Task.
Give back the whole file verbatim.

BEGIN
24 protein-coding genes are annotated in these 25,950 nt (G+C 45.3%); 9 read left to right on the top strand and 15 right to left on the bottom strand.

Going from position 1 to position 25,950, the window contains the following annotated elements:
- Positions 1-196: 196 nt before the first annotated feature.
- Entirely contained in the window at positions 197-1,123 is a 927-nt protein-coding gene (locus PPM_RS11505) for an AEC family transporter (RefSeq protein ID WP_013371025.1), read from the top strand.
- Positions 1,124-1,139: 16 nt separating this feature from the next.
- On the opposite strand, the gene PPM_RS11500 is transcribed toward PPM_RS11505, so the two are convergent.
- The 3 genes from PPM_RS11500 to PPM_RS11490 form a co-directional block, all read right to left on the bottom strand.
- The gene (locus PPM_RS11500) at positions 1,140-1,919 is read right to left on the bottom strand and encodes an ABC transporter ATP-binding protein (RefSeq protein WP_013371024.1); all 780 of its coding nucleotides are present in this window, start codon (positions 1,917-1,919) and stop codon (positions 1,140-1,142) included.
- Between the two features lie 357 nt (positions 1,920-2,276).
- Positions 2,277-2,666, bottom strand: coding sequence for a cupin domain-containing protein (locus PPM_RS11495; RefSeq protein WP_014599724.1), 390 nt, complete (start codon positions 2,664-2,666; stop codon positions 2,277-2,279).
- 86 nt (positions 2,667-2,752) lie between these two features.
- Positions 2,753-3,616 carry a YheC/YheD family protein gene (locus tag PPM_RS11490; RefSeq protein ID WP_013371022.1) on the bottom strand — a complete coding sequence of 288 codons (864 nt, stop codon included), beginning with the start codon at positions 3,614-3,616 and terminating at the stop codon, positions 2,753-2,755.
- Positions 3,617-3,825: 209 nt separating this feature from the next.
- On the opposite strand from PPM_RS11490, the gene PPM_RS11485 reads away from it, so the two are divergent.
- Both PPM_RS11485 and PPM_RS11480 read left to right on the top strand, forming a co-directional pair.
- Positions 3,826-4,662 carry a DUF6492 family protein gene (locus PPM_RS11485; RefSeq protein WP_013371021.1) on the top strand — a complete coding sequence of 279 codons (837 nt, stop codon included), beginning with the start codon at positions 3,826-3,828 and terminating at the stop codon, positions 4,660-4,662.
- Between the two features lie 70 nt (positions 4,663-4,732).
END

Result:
24 protein-coding genes are annotated in these 25,950 nt (G+C 45.3%); 9 read left to right on the top strand and 15 right to left on the bottom strand.

Going from position 1 to position 25,950, the window contains the following annotated elements:
- Positions 1-196: 196 nt before the first annotated feature.
- Entirely contained in the window at positions 197-1,123 is a 927-nt protein-coding gene (locus PPM_RS11505) for an AEC family transporter (RefSeq protein ID WP_013371025.1), read from the top strand.
- Positions 1,124-1,139: 16 nt separating this feature from the next.
- On the opposite strand, the gene PPM_RS11500 is transcribed toward PPM_RS11505, so the two are convergent.
- The 3 genes from PPM_RS11500 to PPM_RS11490 form a co-directional block, all read right to left on the bottom strand.
- The gene (locus PPM_RS11500) at positions 1,140-1,919 is read right to left on the bottom strand and encodes an ABC transporter ATP-binding protein (RefSeq protein WP_013371024.1); all 780 of its coding nucleotides are present in this window, start codon (positions 1,917-1,919) and stop codon (positions 1,140-1,142) included.
- Between the two features lie 357 nt (positions 1,920-2,276).
- Positions 2,277-2,666, bottom strand: coding sequence for a cupin domain-containing protein (locus PPM_RS11495; RefSeq protein WP_014599724.1), 390 nt, complete (start codon positions 2,664-2,666; stop codon positions 2,277-2,279).
- 86 nt (positions 2,667-2,752) lie between these two features.
- Positions 2,753-3,616 carry a YheC/YheD family protein gene (locus tag PPM_RS11490; RefSeq protein ID WP_013371022.1) on the bottom strand — a complete coding sequence of 288 codons (864 nt, stop codon included), beginning with the start codon at positions 3,614-3,616 and terminating at the stop codon, positions 2,753-2,755.
- Positions 3,617-3,825: 209 nt separating this feature from the next.
- On the opposite strand from PPM_RS11490, the gene PPM_RS11485 reads away from it, so the two are divergent.
- Both PPM_RS11485 and PPM_RS11480 read left to right on the top strand, forming a co-directional pair.
- Positions 3,826-4,662 carry a DUF6492 family protein gene (locus PPM_RS11485; RefSeq protein WP_013371021.1) on the top strand — a complete coding sequence of 279 codons (837 nt, stop codon included), beginning with the start codon at positions 3,826-3,828 and terminating at the stop codon, positions 4,660-4,662.
- Between the two features lie 70 nt (positions 4,663-4,732).